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$160,000 to buy germ zapping robot for Langley hospital

Hospital foundation puts out plea for help purchasing COVID-related equipment
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Langley’s hospital could soon have a robot designed to irradiate the pathogens that cause COVID-19.

With a price tag of $160,000, it’s hoped the local hospital foundation can fundraise enough money quickly to buy an ultraviolet germicidal irradiation (UVGI) robot that can deep clean and disinfect “hot spots” in the hospital, explained Heather Scott, the new Langley Memorial Hospital Foundation executive director.

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Although there are some robots shared across the Fraser Health facilities, Langley Memorial Hospital has a “great need for one dedicated to its campus,” she said, putting out a plea to the public for support funding this “important piece of equipment.”

The robot, used in patient areas such as the intensive care unit, as well as general medical units and the hospital’s long-term care facility, works by emitting concentrated ultraviolet light to kill SARS-CoV-2 that may linger on surfaces. It will help frontline healthcare workers in the fight against COVID, Scott elaborated.

The robots are a safe and effective tool to reduce the risk of infection and help keep patients and their health care workers healthy.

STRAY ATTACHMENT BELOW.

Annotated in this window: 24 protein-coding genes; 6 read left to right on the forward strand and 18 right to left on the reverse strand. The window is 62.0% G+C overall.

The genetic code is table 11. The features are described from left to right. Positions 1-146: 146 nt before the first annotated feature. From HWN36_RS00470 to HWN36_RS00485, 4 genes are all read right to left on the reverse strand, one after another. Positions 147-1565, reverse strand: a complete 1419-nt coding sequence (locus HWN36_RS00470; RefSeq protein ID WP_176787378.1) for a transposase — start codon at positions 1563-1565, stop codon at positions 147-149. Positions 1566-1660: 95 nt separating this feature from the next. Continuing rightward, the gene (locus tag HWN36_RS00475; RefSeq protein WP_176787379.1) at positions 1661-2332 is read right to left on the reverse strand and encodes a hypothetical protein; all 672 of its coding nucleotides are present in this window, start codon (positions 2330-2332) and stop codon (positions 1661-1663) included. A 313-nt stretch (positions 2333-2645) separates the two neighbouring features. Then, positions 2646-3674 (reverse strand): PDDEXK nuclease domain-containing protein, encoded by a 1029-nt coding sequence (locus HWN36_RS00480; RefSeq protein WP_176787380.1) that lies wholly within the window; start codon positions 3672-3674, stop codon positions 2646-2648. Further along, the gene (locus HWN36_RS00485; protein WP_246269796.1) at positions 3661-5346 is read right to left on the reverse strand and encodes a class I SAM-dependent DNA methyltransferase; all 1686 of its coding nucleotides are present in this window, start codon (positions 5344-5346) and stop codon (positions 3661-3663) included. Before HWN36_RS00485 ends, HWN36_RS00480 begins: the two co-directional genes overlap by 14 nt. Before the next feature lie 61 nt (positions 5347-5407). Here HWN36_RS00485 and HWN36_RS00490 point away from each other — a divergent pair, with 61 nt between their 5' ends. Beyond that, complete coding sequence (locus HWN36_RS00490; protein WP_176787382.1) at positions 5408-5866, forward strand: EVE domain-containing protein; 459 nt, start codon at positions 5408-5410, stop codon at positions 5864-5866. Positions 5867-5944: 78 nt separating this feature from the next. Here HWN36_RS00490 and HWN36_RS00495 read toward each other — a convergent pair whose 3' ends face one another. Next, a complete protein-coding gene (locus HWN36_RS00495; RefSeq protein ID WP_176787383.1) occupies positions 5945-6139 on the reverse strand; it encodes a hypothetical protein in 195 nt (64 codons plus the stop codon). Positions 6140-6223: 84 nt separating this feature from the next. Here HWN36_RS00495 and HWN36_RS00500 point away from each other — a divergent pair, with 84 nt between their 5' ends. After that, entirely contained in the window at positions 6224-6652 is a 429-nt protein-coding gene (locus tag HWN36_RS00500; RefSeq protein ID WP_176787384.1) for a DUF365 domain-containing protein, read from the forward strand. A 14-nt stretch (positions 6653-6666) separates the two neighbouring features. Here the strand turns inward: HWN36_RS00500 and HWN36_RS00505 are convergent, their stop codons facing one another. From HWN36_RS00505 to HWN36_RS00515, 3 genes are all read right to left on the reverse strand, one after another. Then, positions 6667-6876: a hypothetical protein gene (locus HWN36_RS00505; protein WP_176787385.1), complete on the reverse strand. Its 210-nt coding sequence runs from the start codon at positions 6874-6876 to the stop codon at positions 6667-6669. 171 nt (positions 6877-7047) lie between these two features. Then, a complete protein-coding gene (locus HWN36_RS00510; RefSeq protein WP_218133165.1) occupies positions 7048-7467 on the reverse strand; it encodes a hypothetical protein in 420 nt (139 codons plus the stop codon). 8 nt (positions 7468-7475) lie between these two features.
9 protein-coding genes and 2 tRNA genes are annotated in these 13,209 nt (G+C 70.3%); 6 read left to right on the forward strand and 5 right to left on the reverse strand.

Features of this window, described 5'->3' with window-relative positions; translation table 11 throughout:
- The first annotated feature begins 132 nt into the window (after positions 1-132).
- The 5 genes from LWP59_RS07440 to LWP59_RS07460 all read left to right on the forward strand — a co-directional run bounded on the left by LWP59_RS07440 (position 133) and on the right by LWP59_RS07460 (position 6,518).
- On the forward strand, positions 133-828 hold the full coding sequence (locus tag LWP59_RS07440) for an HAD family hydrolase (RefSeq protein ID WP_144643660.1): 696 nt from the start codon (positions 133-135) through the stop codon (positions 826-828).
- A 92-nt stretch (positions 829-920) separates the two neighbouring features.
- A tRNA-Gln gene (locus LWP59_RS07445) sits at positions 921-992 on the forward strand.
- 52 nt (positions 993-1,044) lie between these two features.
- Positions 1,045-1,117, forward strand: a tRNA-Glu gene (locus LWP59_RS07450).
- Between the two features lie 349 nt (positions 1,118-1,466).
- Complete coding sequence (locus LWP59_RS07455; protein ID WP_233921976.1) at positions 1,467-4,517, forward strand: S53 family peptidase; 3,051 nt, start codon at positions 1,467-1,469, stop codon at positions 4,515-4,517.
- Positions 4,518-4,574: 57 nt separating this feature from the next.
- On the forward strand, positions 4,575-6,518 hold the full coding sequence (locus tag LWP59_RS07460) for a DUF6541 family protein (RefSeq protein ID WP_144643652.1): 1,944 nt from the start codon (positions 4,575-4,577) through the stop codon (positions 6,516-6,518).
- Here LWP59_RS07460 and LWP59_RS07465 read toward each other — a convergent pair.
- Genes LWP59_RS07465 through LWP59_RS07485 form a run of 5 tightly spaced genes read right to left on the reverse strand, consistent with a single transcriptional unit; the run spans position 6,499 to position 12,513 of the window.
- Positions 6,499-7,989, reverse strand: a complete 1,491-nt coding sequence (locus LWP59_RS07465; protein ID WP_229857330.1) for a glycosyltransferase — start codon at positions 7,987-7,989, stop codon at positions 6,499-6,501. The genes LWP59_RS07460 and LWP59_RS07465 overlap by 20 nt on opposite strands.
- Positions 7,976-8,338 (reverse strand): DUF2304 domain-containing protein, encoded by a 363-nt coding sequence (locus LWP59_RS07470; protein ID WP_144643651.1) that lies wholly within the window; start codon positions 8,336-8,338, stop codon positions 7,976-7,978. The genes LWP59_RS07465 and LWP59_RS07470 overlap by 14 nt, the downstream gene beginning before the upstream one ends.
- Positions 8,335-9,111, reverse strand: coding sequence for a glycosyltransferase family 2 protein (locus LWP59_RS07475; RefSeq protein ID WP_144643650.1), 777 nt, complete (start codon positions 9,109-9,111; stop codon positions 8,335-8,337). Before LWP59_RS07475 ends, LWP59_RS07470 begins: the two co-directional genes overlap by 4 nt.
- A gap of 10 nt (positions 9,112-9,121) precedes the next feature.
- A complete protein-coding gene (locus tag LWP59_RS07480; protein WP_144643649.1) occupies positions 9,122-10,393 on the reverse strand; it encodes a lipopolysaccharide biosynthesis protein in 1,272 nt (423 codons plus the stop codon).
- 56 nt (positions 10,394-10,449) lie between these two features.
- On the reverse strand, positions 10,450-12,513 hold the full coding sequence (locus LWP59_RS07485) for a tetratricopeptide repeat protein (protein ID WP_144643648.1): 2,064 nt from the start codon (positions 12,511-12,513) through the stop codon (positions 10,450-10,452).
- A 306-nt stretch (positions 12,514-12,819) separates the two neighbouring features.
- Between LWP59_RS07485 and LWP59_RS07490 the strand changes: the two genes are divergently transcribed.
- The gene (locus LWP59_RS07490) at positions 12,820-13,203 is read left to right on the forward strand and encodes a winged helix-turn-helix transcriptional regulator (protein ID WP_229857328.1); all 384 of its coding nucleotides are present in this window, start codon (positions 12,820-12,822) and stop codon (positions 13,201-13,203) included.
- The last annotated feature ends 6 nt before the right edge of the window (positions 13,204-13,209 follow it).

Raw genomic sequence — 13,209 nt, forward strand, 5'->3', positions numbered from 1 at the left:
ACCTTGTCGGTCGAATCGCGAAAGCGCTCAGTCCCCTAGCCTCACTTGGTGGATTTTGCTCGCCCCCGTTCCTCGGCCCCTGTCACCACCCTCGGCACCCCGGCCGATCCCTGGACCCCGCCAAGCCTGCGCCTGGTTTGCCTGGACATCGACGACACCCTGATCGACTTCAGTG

“As Langley’s hospital continues to be there to meet the urgent care needs of our community, Langley Memorial Hospital Foundation is here to ensure frontline care teams have the best tools and resources they need and deserve,” Scott said.

The hospital foundation has been fundraising for a number of COVID-related pieces of equipment unexpectedly needed during this pandemic, and foundation spokesperson Terra Scheer said the community “has been incredibly generous so far.”

Through donations, they recently purchased 150 infection control curtains, as well as a $7,000 ultrasound machine that assists with intubation for critically ill patients in the ER.

RELATED: Drawing a curtain against COVID-19 at Langley Memorial Hospital

Long-time hospital supporter from the Rotary Club of Aldergrove also donated $4,500 last month towards a much needed vital signs monitor. And the foundation has raised enough to buy 35 of 60 needed iPads to better connect patients with their loved ones during the current visitor restrictions.

Donations also made acquiring three nebulizers possible that are used for treating cystic fibrosis, asthma, COPD, and other respiratory diseases or disorders, Scheer explained.

In addition to the “urgently needed” irradiation robot, she said the foundation is currently fundraising for ventilators and three more vital signs monitors.

“We understand it’s a challenging time for everyone in our community, and together, we will come through this stronger than ever,” Scott added.

To support the purchase of an ultraviolet germicidal irradiation robot, people can go online to lmhfoundation.com/COVID.

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Heather Scott is the new executive director for the Langley Memorial Hospital Foundation. (Special to Langley Advance Times)




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